Jump to content
The Wifcon Forums and Blogs
Sign in to follow this  
j_dude77

MATOC Small Business Set-Asides

Recommended Posts

1 hour ago, ji20874 said:

But restricting consideration for a task order to only one contract awardee, such as the single HUBZone contractor, requires an exception for fair opportunity -- does the exception in FAR 16.505(b)(2)(i)(F) allow for sole source awards?  Or, since that exception is for a set-aside, does it require having more than one eligible contractor eligible to participate?

Part 19 expressly provides for sole source awards under each of the four small business programs. I am going to state in the contract that the government reserves the right to issue orders on a sole source basis and describe criteria and procedures for doing so. Any prospective offeror can challenge that term of the model contract prior to the closing date for receipt of proposals for the MATOC. After award, challenges would be limited to orders valued in excess of $10 million. I'm not certain how to interpret FAR 16.505(b)(2)(i)(F), but it's not clear to me that my plan would be inconsistent with it.

In short, I'm not going to worry about it. When regulations are clear and explicit, on the basis of the their text or binding case law, I'll obey them to the letter. When regulations are vague or ambiguous, I'll argue for a reasonable interpretation that suits my goals. Otherwise, I'll leave the worrying to those who torture vague and ambiguous regulations in search of grounds to object to anything new.

Improvise. Adapt. Overcome.

Share this post


Link to post
Share on other sites

The authority for setting aside orders only applies to multiple award contracts that were awarded under full and open competition. 13 CFR 125.2(e)(6)(i):

Quote

Notwithstanding the fair opportunity requirements set forth in 10 U.S.C. 2304c and 41 U.S.C. 253j, the contracting officer has the authority to set-aside orders against Multiple Award Contracts that were competed on a full and open basis.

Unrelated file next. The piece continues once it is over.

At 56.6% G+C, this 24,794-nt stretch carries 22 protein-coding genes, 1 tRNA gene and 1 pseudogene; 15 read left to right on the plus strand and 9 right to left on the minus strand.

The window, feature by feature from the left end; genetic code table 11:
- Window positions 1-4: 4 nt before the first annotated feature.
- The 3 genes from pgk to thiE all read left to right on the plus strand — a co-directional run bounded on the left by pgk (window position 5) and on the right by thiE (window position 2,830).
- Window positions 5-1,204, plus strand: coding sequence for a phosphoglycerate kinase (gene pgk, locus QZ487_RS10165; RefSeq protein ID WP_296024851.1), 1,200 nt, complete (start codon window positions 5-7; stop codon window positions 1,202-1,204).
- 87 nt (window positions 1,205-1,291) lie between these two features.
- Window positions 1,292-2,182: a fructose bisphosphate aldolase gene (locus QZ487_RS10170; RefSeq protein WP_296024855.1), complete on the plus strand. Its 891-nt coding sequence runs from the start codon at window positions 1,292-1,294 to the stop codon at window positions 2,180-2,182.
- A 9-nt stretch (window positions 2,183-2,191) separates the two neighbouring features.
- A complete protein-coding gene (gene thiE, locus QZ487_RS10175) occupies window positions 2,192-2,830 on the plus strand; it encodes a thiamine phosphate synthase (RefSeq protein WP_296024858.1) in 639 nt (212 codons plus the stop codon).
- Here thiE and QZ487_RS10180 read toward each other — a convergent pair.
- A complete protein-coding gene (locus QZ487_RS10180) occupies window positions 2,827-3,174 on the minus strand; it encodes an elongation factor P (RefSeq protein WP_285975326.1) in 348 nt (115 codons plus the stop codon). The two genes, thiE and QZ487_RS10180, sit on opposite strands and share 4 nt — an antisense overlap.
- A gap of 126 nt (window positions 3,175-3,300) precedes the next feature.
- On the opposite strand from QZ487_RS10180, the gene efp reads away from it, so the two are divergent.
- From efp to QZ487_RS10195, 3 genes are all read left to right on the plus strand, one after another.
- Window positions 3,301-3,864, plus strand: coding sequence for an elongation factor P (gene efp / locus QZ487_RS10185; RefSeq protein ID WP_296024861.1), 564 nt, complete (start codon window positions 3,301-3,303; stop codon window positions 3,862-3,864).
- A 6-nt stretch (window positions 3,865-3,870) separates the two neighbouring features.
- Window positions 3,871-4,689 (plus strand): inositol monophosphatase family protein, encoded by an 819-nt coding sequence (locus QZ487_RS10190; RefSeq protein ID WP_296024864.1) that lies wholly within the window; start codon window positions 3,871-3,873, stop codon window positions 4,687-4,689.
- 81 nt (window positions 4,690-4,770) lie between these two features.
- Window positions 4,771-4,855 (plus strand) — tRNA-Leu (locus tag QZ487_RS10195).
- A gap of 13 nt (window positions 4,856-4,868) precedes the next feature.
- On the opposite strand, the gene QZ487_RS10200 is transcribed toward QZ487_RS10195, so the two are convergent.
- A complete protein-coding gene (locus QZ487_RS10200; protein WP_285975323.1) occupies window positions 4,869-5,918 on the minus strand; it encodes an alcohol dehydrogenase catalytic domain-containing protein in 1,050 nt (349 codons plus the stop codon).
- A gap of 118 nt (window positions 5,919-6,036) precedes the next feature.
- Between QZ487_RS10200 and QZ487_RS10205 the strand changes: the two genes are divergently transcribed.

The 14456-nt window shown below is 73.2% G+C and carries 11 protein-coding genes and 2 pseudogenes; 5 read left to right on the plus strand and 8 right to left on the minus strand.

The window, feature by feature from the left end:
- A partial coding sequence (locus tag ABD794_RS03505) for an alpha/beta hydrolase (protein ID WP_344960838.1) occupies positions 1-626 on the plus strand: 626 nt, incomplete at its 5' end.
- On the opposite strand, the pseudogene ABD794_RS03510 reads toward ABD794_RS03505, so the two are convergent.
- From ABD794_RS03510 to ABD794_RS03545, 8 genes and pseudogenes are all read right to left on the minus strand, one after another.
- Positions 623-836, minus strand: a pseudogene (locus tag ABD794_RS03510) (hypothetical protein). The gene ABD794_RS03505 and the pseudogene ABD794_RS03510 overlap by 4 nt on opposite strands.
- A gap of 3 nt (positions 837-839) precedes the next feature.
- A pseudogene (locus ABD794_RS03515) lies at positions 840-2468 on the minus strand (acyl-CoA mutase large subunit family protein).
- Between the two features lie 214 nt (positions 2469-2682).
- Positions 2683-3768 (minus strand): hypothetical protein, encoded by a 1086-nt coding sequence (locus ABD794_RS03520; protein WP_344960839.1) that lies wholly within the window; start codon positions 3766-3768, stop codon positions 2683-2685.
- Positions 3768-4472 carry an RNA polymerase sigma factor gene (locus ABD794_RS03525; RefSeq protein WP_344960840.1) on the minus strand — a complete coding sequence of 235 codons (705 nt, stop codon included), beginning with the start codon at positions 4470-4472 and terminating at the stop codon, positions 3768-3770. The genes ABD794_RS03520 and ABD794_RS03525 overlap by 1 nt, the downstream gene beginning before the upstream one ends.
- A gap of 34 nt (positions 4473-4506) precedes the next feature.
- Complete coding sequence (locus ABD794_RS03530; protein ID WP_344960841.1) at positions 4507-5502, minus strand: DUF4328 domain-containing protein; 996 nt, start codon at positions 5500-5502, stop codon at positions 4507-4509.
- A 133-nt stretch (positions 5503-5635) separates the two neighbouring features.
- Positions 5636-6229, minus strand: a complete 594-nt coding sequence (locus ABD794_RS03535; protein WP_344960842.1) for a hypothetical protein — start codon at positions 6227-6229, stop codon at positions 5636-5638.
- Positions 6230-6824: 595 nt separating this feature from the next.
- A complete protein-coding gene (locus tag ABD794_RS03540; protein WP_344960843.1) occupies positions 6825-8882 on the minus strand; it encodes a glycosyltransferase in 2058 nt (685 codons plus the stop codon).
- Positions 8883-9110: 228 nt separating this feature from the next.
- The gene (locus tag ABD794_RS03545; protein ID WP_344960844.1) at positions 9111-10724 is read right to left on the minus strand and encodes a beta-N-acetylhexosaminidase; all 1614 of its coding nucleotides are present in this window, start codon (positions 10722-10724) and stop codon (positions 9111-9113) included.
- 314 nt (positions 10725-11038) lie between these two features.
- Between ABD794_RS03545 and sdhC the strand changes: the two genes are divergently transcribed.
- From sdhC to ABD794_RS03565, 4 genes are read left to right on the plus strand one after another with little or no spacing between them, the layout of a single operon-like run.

Wasn't much torture involved. I just looked up the reg and it confessed. 

Share this post


Link to post
Share on other sites
5 hours ago, Vern Edwards said:

I'm not certain how to interpret FAR 16.505(b)(2)(i)(F), but it's not clear to me that my plan would be inconsistent with it.

Vern, I can help you with understanding FAR 16.505(b)(2)(i)(F), if you are interested.  

FAR 16.505(b)(2)(i)(F) provides an exception to fair opportunity for task orders under multiple-award IDIQ contracts.  It directly says, in pertinent part, "In accordance with section 1331 of Public Law 111-240 (15 U.S.C. 644(r)), contracting officers may, at their discretion, set aside orders for any of the small business concerns identified in 19.000(a)(3)."

By its own words, it allows set-asides.  It does not provide for sole-source awards.  The GSA has offered an understanding to its employees as follows:

Section 1331 of the Small Business Jobs Act . . . only authorizes set-asides of orders under multiple award contracts, not sole source.

(https://www.gsa.gov/portal/content/113371#1)

Of course, this GSA interpretation is not dispositive -- but it is an indicator.

A proposed rule was released in December 2016, also based on Sec. 1331 (the Jobs Act).  It distinguishes between set-asides (always competitive) and sole source for task order awards.  It continues to allow competitive set-asides for task order awards for all the different categories, but changes the guidelines for sole source awards under 8(a), as follows:   "The proposed rule clarifies that under the 8(a) program, a contracting officer may issue a sole-source task or delivery order as long as the value of the order is equal to or less than the thresholds at FAR 19.805-1(a)(2), the contract was set aside for exclusive competition among 8(a) participants, and the agency goes through offer and acceptance for the order."  So there may be an allowance for sole-source 8(a) task orders under multiple-award IDIQ contracts, but there isn't for the other categories.

We see further suggestion that a set-aside differs sole-source in the titles of some FAR sections:

19.1305 HUBZone set-aside procedures.
19.1306 HUBZone sole source awards.

19.1405 Service-disabled veteran-owned small business set-aside procedures.
19.1406 Sole source awards to service-disabled veteran-owned small business concerns.

See?  Set-asides are different than sole-source.  And FAR 16.505(b)(2)(i)(F) only authorizes set-asides.

Even so, you declare that FAR Part 19 gives a contracting officer authority for sole-source task order awards under multiple-award contracts.  I disagree, again, based on the FAR.  FAR Subpart 19.13 covers the HUBZone program, but FAR 19.1304 says explicitly that the subpart does not apply to orders under indefinite-delivery contracts.  FAR Subpart 19.14 covers the Service-Disabled Veteran-Owned program, but 19.1404 says the subpart does not apply to orders under indefinite-delivery contracts.  So clearly, the authority for a sole-source task order awards (such as a HUBZone or SDVOSB award) does not come from FAR Part 19.